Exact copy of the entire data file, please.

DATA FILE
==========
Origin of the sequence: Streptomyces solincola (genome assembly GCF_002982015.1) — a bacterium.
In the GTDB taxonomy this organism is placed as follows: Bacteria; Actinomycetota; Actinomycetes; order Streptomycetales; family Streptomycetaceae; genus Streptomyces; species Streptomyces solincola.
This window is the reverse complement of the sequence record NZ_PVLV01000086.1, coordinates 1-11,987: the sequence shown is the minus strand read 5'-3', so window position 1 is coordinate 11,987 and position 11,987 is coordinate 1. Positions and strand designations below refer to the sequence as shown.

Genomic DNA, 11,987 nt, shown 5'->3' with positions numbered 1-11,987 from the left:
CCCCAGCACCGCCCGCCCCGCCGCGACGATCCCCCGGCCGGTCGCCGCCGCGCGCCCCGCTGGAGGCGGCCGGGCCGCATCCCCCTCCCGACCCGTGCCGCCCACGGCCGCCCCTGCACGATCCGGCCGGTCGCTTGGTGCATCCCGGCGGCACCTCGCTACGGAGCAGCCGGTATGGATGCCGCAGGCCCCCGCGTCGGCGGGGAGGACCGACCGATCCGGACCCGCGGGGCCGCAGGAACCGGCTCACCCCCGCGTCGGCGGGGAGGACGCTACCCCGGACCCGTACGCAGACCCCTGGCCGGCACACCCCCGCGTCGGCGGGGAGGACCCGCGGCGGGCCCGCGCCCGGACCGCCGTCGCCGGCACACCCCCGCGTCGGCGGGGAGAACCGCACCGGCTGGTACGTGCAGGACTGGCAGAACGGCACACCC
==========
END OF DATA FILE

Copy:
Origin of the sequence: Streptomyces solincola (genome assembly GCF_002982015.1) — a bacterium.
In the GTDB taxonomy this organism is placed as follows: Bacteria; Actinomycetota; Actinomycetes; order Streptomycetales; family Streptomycetaceae; genus Streptomyces; species Streptomyces solincola.
This window is the reverse complement of the sequence record NZ_PVLV01000086.1, coordinates 1-11,987: the sequence shown is the minus strand read 5'-3', so window position 1 is coordinate 11,987 and position 11,987 is coordinate 1. Positions and strand designations below refer to the sequence as shown.

Genomic DNA, 11,987 nt, shown 5'->3' with positions numbered 1-11,987 from the left:
CCCCAGCACCGCCCGCCCCGCCGCGACGATCCCCCGGCCGGTCGCCGCCGCGCGCCCCGCTGGAGGCGGCCGGGCCGCATCCCCCTCCCGACCCGTGCCGCCCACGGCCGCCCCTGCACGATCCGGCCGGTCGCTTGGTGCATCCCGGCGGCACCTCGCTACGGAGCAGCCGGTATGGATGCCGCAGGCCCCCGCGTCGGCGGGGAGGACCGACCGATCCGGACCCGCGGGGCCGCAGGAACCGGCTCACCCCCGCGTCGGCGGGGAGGACGCTACCCCGGACCCGTACGCAGACCCCTGGCCGGCACACCCCCGCGTCGGCGGGGAGGACCCGCGGCGGGCCCGCGCCCGGACCGCCGTCGCCGGCACACCCCCGCGTCGGCGGGGAGAACCGCACCGGCTGGTACGTGCAGGACTGGCAGAACGGCACACCC